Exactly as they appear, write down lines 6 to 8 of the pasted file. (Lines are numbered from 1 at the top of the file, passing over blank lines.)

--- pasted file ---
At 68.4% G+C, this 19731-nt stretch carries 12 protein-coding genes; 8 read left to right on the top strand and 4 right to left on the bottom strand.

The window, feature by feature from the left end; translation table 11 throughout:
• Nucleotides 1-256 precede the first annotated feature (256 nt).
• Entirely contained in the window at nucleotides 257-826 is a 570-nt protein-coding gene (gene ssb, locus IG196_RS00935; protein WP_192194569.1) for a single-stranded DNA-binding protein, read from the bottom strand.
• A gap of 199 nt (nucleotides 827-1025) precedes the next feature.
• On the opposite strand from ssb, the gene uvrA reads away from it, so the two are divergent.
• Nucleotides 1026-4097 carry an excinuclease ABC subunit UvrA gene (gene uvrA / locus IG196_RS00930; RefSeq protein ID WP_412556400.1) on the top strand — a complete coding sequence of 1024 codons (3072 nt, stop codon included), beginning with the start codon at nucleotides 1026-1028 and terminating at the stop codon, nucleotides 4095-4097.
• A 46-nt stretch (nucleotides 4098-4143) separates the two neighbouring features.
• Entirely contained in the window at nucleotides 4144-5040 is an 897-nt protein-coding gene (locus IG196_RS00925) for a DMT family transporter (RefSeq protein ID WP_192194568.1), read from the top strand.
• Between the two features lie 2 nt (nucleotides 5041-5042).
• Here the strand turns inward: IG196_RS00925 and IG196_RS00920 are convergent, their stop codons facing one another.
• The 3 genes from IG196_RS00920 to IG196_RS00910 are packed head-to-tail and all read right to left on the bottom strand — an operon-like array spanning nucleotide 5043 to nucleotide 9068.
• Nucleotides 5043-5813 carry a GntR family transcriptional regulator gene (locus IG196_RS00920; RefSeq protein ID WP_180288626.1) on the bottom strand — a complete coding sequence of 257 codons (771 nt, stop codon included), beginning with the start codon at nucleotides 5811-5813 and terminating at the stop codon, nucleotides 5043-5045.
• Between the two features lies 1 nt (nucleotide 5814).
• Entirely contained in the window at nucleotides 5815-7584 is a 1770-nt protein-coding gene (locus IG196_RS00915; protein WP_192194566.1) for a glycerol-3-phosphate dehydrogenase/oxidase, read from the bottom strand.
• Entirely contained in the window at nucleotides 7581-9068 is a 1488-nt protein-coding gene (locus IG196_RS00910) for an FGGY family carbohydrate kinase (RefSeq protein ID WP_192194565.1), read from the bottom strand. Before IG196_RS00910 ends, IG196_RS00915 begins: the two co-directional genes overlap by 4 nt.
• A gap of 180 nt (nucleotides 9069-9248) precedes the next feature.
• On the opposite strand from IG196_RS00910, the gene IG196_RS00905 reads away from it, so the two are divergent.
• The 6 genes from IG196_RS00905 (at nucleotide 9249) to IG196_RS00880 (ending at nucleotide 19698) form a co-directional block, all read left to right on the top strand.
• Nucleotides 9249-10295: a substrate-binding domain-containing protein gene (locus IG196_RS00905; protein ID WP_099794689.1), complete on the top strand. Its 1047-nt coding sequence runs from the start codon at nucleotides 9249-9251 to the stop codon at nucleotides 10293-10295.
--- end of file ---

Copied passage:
• On the opposite strand from ssb, the gene uvrA reads away from it, so the two are divergent.
• Nucleotides 1026-4097 carry an excinuclease ABC subunit UvrA gene (gene uvrA / locus IG196_RS00930; RefSeq protein ID WP_412556400.1) on the top strand — a complete coding sequence of 1024 codons (3072 nt, stop codon included), beginning with the start codon at nucleotides 1026-1028 and terminating at the stop codon, nucleotides 4095-4097.
• A 46-nt stretch (nucleotides 4098-4143) separates the two neighbouring features.